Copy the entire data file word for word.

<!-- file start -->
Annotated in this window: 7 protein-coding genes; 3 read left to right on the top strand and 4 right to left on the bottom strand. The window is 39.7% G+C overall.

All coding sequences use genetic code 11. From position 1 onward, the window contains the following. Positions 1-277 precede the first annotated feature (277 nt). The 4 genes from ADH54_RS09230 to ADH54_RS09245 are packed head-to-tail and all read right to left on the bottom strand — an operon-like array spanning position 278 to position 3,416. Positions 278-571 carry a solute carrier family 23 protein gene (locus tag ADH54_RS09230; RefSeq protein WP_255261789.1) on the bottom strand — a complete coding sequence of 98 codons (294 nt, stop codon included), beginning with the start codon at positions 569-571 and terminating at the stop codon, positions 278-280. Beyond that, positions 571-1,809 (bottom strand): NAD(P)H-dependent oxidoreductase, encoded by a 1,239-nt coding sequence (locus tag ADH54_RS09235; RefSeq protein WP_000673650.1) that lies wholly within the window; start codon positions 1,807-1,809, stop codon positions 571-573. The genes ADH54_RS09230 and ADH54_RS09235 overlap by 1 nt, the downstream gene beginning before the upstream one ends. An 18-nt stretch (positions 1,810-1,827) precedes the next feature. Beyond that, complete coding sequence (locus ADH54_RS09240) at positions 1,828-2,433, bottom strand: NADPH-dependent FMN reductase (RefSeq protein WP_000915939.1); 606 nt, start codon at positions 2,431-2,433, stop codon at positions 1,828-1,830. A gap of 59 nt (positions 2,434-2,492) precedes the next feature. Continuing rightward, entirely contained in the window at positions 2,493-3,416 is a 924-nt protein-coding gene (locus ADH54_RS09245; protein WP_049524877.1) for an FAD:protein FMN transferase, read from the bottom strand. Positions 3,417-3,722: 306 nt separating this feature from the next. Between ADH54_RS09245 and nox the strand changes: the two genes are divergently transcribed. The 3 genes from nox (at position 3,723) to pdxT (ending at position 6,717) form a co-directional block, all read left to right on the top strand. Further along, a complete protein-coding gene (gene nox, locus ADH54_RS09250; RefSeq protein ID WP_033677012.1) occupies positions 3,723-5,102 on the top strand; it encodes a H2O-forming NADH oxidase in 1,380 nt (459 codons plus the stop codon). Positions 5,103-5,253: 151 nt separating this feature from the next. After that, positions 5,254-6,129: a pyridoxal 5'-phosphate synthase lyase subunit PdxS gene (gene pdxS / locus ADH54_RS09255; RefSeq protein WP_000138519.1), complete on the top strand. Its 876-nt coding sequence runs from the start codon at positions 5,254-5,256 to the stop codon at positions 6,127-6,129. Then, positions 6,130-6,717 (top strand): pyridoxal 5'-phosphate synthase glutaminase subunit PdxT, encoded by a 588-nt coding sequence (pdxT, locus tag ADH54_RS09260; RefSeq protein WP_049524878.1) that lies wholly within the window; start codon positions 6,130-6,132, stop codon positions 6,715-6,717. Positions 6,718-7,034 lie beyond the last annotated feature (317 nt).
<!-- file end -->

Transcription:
Annotated in this window: 7 protein-coding genes; 3 read left to right on the top strand and 4 right to left on the bottom strand. The window is 39.7% G+C overall.

All coding sequences use genetic code 11. From position 1 onward, the window contains the following. Positions 1-277 precede the first annotated feature (277 nt). The 4 genes from ADH54_RS09230 to ADH54_RS09245 are packed head-to-tail and all read right to left on the bottom strand — an operon-like array spanning position 278 to position 3,416. Positions 278-571 carry a solute carrier family 23 protein gene (locus tag ADH54_RS09230; RefSeq protein WP_255261789.1) on the bottom strand — a complete coding sequence of 98 codons (294 nt, stop codon included), beginning with the start codon at positions 569-571 and terminating at the stop codon, positions 278-280. Beyond that, positions 571-1,809 (bottom strand): NAD(P)H-dependent oxidoreductase, encoded by a 1,239-nt coding sequence (locus tag ADH54_RS09235; RefSeq protein WP_000673650.1) that lies wholly within the window; start codon positions 1,807-1,809, stop codon positions 571-573. The genes ADH54_RS09230 and ADH54_RS09235 overlap by 1 nt, the downstream gene beginning before the upstream one ends. An 18-nt stretch (positions 1,810-1,827) precedes the next feature. Beyond that, complete coding sequence (locus ADH54_RS09240) at positions 1,828-2,433, bottom strand: NADPH-dependent FMN reductase (RefSeq protein WP_000915939.1); 606 nt, start codon at positions 2,431-2,433, stop codon at positions 1,828-1,830. A gap of 59 nt (positions 2,434-2,492) precedes the next feature. Continuing rightward, entirely contained in the window at positions 2,493-3,416 is a 924-nt protein-coding gene (locus ADH54_RS09245; protein WP_049524877.1) for an FAD:protein FMN transferase, read from the bottom strand. Positions 3,417-3,722: 306 nt separating this feature from the next. Between ADH54_RS09245 and nox the strand changes: the two genes are divergently transcribed. The 3 genes from nox (at position 3,723) to pdxT (ending at position 6,717) form a co-directional block, all read left to right on the top strand. Further along, a complete protein-coding gene (gene nox, locus ADH54_RS09250; RefSeq protein ID WP_033677012.1) occupies positions 3,723-5,102 on the top strand; it encodes a H2O-forming NADH oxidase in 1,380 nt (459 codons plus the stop codon). Positions 5,103-5,253: 151 nt separating this feature from the next. After that, positions 5,254-6,129: a pyridoxal 5'-phosphate synthase lyase subunit PdxS gene (gene pdxS / locus ADH54_RS09255; RefSeq protein WP_000138519.1), complete on the top strand. Its 876-nt coding sequence runs from the start codon at positions 5,254-5,256 to the stop codon at positions 6,127-6,129. Then, positions 6,130-6,717 (top strand): pyridoxal 5'-phosphate synthase glutaminase subunit PdxT, encoded by a 588-nt coding sequence (pdxT, locus tag ADH54_RS09260; RefSeq protein WP_049524878.1) that lies wholly within the window; start codon positions 6,130-6,132, stop codon positions 6,715-6,717. Positions 6,718-7,034 lie beyond the last annotated feature (317 nt).